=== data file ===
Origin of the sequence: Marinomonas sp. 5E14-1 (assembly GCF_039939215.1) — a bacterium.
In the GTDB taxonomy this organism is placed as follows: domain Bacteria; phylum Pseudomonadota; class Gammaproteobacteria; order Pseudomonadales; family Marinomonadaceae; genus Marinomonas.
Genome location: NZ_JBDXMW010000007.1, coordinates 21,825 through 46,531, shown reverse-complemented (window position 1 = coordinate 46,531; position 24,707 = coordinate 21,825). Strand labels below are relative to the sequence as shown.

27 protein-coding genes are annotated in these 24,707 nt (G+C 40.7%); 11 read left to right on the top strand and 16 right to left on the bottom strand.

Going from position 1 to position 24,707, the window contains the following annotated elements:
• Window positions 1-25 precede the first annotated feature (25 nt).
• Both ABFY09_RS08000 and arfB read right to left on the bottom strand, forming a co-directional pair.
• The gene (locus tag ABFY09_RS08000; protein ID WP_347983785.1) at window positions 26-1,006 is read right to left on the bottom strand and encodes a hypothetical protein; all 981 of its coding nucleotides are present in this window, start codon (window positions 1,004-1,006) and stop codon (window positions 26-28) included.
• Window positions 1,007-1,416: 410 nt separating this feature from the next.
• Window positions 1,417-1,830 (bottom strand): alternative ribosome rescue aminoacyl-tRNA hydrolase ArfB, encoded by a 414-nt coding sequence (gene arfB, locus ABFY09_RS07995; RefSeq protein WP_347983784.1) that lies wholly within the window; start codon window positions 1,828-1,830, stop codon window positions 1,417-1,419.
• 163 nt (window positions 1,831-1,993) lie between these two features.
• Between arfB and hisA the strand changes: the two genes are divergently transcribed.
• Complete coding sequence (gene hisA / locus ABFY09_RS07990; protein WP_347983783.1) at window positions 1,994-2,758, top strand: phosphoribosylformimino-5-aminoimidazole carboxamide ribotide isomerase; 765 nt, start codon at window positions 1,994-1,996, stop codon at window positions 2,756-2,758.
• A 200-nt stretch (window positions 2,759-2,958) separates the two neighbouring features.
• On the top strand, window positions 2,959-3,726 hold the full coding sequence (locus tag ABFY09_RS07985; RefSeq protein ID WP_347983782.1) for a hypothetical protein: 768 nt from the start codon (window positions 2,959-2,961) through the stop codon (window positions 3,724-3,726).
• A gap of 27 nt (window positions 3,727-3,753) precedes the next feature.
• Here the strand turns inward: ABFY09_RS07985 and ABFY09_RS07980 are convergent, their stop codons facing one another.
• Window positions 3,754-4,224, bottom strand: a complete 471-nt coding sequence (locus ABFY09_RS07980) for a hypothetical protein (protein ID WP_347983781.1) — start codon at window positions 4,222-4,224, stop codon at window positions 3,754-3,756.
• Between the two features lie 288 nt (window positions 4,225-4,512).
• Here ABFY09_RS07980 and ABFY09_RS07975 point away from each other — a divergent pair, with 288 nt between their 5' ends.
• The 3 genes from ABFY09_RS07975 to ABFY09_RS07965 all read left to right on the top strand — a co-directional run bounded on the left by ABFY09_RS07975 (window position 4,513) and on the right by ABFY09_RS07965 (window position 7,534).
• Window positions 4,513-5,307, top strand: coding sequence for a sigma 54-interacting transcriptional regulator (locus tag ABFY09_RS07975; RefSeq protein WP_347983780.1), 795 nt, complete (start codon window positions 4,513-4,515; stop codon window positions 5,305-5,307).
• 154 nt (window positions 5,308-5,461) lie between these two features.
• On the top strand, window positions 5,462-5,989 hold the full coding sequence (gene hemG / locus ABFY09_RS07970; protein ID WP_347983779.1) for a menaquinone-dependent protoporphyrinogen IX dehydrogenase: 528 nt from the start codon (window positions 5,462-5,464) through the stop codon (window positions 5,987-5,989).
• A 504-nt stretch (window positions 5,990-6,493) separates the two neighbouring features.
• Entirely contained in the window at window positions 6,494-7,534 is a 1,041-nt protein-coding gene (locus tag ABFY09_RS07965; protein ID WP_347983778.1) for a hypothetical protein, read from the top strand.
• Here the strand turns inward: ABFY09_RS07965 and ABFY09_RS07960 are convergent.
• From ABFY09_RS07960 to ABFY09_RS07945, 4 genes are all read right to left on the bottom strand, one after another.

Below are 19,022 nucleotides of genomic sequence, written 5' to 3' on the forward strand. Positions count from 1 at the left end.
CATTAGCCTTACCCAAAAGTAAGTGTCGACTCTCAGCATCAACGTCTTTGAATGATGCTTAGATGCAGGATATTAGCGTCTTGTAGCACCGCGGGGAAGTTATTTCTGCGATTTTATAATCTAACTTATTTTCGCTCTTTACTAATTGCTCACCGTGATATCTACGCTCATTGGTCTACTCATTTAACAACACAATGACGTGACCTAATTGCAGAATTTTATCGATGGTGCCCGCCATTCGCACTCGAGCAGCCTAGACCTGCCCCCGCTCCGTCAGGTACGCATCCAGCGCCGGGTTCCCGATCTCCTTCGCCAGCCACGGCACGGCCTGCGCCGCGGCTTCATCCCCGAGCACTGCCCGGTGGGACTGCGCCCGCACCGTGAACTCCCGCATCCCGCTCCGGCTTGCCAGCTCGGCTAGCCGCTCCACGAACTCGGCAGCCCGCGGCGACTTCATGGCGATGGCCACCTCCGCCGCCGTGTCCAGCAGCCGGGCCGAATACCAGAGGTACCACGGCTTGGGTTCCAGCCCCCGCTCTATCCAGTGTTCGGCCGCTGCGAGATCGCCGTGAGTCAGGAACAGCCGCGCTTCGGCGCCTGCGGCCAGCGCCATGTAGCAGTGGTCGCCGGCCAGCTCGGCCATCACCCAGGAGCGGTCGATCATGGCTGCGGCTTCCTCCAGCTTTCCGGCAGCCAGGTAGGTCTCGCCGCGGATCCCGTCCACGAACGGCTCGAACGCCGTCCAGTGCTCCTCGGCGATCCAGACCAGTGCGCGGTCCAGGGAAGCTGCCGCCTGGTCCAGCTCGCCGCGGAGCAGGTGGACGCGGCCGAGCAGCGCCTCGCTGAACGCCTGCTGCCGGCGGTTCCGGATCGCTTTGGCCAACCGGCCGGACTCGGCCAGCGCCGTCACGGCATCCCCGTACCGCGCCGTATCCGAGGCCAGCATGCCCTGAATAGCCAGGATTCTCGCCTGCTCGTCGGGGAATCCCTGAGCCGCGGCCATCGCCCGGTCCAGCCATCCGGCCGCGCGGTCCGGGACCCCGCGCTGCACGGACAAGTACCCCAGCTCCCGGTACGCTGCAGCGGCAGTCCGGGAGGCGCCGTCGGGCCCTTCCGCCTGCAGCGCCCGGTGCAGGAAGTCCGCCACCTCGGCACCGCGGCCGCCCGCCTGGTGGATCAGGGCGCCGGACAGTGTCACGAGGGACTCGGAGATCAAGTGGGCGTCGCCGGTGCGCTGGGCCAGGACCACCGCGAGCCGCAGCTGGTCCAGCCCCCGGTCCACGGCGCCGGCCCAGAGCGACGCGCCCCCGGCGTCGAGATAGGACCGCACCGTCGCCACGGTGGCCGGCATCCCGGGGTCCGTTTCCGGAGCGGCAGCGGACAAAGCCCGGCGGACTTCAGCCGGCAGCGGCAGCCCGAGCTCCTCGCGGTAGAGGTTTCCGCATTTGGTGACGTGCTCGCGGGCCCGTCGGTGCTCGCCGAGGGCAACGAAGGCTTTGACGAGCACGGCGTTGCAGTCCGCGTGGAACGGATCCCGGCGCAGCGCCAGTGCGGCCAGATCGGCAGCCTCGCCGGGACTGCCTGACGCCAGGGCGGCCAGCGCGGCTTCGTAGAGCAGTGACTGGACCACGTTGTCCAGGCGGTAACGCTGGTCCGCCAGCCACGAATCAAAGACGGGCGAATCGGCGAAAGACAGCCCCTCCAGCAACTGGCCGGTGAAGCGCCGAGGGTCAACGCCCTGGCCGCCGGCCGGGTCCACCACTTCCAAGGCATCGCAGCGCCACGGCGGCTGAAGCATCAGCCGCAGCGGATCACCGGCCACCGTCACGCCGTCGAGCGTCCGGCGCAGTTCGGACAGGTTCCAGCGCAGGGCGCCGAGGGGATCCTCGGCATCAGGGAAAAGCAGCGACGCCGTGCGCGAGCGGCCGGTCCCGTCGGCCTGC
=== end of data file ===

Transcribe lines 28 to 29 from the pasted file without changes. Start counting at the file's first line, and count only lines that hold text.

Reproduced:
• From ABFY09_RS07960 to ABFY09_RS07945, 4 genes are all read right to left on the bottom strand, one after another.

Below are 19,022 nucleotides of genomic sequence, written 5' to 3' on the forward strand. Positions count from 1 at the left end.